If you can do it yourself perfectly then do it since no one else will do it perfectly. If you cannot do it perfectly then find a professional who will.

Make every career move you initiate a move forward. Some moves will be made for you and they may set you back.

Do not be afraid to say NO.

Make your goal to save a year's worth of expenses in case of emergency. That way if you want to quit or get laid off you are safe and don't have to take the first job you find. It's much easier to buy a car when you are driving then when you are walking.

Ask yourself if you need something before you buy it. It's fine to splurge, but buying something you don't need just accumulates stuff. Often you can rent or borrow and return. Always return in as good, or better condition than the item was provided to you.

Don't break the rules or laws. The truth is the safest lie.

Be careful who you tell what. Not everyone wants to see you succeed. Similarly, hold your cards tight to your chest with regard to politics, salary, and personal matters. A true friend will be there whether you are king of the world or living in a slum. The key is finding those friends and surrounding yourself with them.

If you are doing something which doesn't bring you happiness or doesn't make you money, then stop and do something else.

Lastly, drink water, as much as you can stand, all the time. You will always feel your best when you are well hydrated.
It's not a popularity contest, it's beer!

Offline Village Taphouse

  • Senior Brewmaster
  • ******
  • Posts: 1311
  • Ken from Chicago
    • The new Mayfair Court Brewhouse
Save every penny you can, preferably into retirement accounts.

If you hate your job, find another job. Something you hate now will only get worse as you age.

My father once said if something irritates you about a significant other before you wed, it will only get worse after you wed. Note: his verbiage utilized some language we try to avoid on this forum.

Travel so long as it does not cause you to go into debt.

Debt - be sure you have none except for housing and transportation.

Live below your means. If you make $20 and spend $20.01 you will never be happy. If you make $20 and spend/save $19.99 you will never be unhappy.

Buy on quality, not price. $100 spent on a piece of furniture which will only last 5 years is not money well spent if you can find a $300 piece of furniture which will last 40 years.

Do not keep up with the Joneses, they are more than likely up to their eyeballs in debt.

Drink water in a restaurant as opposed to soft drink or tea, save thousands over a lifetime.

If you can do it yourself perfectly then do it since no one else will do it perfectly. If you cannot do it perfectly then find a professional who will.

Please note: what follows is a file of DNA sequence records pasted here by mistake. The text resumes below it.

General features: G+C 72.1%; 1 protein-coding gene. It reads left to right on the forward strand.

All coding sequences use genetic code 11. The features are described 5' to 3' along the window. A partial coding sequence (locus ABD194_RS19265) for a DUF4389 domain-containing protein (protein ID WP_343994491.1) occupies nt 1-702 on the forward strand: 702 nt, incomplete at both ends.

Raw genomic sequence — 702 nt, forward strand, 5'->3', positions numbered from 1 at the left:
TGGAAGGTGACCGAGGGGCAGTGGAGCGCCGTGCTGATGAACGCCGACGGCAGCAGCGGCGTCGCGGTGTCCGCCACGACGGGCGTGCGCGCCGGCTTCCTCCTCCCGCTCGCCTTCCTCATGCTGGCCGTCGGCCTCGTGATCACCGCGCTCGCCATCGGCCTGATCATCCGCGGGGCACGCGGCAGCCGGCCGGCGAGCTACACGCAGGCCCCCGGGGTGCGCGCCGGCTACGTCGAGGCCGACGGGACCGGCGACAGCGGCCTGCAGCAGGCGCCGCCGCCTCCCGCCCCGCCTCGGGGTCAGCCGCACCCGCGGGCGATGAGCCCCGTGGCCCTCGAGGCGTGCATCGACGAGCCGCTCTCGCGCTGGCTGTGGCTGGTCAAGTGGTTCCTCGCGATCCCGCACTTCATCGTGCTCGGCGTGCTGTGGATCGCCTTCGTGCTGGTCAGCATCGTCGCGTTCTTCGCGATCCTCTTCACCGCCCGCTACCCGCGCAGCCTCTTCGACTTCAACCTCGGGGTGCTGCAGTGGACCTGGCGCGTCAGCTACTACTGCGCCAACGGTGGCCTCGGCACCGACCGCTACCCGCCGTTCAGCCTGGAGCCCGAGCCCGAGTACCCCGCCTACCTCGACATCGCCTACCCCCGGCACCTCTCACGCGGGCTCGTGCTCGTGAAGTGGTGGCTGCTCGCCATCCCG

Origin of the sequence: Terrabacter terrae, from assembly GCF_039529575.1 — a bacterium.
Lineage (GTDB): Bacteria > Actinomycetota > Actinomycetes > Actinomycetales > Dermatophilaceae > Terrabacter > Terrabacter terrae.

Make every career move you initiate a move forward. Some moves will be made for you and they may set you back.

Do not be afraid to say NO.

Make your goal to save a year's worth of expenses in case of emergency. That way if you want to quit or get laid off you are safe and don't have to take the first job you find. It's much easier to buy a car when you are driving then when you are walking.

Ask yourself if you need something before you buy it. It's fine to splurge, but buying something you don't need just accumulates stuff. Often you can rent or borrow and return. Always return in as good, or better condition than the item was provided to you.

Don't break the rules or laws. The truth is the safest lie.

Be careful who you tell what. Not everyone wants to see you succeed. Similarly, hold your cards tight to your chest with regard to politics, salary, and personal matters. A true friend will be there whether you are king of the world or living in a slum. The key is finding those friends and surrounding yourself with them.

If you are doing something which doesn't bring you happiness or doesn't make you money, then stop and do something else.

Lastly, drink water, as much as you can stand, all the time. You will always feel your best when you are well hydrated.
So much WIN here. 
Ken from Chicago

Offline Slowbrew

  • I spend way too much time on the AHA forum
  • ********
  • Posts: 2745
  • The Slowly Losing IT Brewery in Urbandale, IA
If you hate your job, find another job. Something you hate now will only get worse as you age.

My father once said if something irritates you about a significant other before you wed, it will only get worse after you wed. Note: his verbiage utilized some language we try to avoid on this forum.



I'm living proof that you can be really good at stuff you hate to do.  The problem with that is that sooner or later that's all anyone thinks you can do.  Try different jobs while you are young and keep the work that makes you happy.  You just get bitter doing things you hate.

My dad always said "look at your girlfriend's mother now.  In 30 years that's what you'll be living with."  Not 100% true (yet) but it holds a large truth within it).  ::)

And travel when you can afford it.  Not just in your home state, region or country.  International experiences will open your eyes to many other points of view and opportunities. 

Paul
Where the heck are we going?  And what's with this hand basket?